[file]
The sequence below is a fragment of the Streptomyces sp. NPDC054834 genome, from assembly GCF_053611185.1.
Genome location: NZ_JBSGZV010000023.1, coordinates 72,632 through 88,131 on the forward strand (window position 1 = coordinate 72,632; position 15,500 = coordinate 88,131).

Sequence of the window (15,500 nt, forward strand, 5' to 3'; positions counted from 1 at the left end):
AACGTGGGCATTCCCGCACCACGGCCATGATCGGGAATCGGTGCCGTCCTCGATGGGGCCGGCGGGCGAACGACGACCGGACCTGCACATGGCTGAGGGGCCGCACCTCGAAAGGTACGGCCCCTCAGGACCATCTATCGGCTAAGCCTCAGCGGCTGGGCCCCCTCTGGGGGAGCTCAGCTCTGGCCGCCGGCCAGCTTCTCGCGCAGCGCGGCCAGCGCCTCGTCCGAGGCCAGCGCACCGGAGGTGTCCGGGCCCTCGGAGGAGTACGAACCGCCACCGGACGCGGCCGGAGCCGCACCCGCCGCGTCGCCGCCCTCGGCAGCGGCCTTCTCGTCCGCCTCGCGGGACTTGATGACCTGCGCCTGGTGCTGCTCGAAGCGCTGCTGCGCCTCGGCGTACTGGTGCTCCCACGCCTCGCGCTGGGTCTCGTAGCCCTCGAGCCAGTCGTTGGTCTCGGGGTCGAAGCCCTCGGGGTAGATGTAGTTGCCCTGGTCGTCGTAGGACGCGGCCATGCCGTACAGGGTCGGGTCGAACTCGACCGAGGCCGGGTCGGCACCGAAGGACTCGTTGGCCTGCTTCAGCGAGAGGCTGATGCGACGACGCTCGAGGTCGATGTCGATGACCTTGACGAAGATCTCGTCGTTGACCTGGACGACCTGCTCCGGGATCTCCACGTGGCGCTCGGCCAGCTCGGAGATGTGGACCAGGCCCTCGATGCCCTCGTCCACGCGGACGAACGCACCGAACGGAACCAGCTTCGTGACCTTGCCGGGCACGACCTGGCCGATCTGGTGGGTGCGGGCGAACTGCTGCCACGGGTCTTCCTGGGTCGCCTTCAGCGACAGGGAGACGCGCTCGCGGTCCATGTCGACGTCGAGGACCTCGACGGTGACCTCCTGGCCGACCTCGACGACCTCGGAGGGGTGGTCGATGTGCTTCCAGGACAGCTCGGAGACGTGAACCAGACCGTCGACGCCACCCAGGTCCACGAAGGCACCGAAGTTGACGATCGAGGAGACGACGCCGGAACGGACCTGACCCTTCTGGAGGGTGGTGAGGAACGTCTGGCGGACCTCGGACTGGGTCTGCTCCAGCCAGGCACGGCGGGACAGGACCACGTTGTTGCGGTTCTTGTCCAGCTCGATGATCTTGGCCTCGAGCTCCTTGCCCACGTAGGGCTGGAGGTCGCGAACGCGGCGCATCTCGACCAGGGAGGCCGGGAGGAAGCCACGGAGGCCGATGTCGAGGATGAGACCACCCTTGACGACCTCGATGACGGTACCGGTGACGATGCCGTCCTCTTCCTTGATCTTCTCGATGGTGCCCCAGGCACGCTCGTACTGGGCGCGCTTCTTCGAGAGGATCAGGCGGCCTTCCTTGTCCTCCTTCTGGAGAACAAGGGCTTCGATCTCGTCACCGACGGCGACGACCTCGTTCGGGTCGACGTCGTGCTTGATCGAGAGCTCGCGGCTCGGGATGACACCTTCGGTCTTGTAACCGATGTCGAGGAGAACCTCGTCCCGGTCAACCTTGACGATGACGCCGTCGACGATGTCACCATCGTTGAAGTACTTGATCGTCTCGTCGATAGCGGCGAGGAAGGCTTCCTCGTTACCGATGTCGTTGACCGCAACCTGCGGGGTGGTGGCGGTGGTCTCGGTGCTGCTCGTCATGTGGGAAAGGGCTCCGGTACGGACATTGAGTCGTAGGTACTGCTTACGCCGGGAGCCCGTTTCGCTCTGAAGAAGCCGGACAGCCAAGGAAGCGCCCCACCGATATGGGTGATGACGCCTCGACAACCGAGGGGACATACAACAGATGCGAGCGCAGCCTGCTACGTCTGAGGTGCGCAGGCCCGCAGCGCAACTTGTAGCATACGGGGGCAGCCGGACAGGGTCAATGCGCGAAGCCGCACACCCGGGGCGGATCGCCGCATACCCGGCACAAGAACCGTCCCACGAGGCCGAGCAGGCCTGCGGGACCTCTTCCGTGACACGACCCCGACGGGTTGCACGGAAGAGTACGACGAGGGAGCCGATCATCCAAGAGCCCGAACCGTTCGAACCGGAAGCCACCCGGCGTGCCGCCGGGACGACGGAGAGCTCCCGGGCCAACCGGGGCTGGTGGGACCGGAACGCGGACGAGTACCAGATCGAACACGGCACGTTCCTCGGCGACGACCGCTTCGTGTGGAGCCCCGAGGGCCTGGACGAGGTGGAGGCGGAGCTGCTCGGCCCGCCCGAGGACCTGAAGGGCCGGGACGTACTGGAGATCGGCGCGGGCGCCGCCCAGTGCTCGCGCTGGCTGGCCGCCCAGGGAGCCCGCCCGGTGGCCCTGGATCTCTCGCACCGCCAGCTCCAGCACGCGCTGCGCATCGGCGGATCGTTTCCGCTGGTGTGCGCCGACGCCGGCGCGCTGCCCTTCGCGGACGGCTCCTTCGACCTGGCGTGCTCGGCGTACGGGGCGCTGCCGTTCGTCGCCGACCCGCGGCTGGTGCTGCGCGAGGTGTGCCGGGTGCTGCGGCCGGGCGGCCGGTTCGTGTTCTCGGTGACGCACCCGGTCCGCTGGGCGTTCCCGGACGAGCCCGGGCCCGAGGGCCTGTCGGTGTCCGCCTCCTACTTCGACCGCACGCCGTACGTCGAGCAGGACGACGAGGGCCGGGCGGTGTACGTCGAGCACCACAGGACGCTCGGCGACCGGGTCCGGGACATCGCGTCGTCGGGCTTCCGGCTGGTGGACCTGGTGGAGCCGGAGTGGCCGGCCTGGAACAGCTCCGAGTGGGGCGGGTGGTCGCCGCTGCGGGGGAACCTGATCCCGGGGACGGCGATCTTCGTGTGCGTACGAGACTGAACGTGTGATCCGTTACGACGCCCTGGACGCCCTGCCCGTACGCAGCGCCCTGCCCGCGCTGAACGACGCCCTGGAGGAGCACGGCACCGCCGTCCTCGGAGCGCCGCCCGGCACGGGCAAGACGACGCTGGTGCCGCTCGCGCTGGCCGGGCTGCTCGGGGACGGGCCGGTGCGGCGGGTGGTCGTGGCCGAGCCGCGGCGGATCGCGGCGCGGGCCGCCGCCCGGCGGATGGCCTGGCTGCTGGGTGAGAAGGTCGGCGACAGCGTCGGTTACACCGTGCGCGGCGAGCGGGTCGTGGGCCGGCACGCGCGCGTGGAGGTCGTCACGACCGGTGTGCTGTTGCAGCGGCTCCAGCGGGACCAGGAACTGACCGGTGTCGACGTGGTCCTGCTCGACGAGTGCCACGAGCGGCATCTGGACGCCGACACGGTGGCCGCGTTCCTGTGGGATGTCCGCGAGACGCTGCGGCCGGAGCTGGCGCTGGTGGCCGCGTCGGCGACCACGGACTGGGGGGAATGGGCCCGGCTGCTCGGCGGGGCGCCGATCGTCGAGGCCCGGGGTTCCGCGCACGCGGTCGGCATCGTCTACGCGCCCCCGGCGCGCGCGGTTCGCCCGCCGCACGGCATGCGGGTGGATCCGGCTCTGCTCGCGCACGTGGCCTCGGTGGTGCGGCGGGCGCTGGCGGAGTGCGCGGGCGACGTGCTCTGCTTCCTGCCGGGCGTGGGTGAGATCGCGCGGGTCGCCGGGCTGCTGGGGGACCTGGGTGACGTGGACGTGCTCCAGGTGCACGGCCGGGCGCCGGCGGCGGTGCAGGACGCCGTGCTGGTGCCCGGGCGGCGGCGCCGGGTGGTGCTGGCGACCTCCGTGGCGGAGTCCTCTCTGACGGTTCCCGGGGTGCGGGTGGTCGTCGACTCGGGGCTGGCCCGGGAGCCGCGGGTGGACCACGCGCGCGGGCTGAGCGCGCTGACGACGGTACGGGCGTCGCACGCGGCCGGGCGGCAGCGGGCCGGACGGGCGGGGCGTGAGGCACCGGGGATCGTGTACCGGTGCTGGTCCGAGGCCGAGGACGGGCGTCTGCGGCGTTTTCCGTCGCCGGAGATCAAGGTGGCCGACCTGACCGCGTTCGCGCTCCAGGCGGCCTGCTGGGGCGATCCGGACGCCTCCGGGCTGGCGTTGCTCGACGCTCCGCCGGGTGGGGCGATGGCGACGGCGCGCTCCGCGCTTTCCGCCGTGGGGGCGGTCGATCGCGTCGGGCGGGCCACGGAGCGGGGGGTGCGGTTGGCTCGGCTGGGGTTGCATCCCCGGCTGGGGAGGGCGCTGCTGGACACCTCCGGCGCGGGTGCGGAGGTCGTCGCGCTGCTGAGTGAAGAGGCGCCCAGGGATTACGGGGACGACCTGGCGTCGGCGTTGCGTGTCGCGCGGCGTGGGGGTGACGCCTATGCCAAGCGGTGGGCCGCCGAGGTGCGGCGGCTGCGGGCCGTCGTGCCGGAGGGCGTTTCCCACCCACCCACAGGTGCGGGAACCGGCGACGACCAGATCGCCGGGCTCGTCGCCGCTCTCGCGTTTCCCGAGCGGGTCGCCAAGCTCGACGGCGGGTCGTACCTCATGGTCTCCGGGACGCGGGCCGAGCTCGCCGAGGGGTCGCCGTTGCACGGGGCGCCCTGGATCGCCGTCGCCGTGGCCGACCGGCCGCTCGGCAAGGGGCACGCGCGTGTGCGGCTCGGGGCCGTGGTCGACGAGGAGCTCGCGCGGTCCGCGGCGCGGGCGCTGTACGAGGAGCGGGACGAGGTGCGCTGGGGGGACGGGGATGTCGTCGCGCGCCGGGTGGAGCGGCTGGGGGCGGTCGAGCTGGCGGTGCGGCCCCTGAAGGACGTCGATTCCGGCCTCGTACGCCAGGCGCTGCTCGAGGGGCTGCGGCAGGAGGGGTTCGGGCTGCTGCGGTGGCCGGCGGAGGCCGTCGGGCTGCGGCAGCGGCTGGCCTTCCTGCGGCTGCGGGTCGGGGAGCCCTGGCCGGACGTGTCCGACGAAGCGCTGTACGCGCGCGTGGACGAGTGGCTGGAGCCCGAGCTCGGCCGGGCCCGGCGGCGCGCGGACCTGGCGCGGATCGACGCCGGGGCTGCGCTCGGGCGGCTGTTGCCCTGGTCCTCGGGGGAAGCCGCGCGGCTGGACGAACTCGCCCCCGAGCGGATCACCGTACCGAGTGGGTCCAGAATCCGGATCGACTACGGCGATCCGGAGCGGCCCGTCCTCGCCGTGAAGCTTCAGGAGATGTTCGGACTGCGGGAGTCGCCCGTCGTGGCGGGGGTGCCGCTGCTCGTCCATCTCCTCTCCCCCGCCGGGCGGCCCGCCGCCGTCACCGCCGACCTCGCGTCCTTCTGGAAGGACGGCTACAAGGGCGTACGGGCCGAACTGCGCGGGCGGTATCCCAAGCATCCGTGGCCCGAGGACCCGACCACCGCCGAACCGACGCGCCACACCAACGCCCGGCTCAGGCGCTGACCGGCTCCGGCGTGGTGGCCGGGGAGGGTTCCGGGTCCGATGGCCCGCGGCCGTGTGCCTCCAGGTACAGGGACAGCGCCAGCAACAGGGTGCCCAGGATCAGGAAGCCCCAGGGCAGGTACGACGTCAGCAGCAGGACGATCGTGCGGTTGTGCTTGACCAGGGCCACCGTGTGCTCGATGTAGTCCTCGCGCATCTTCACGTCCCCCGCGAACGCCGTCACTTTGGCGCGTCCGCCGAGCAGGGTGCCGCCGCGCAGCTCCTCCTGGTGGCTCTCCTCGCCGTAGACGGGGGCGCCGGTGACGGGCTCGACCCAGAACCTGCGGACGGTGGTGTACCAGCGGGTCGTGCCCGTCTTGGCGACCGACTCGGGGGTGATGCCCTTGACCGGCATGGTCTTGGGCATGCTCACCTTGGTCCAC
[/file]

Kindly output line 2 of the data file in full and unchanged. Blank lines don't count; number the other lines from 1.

Genome location: NZ_JBSGZV010000023.1, coordinates 72,632 through 88,131 on the forward strand (window position 1 = coordinate 72,632; position 15,500 = coordinate 88,131).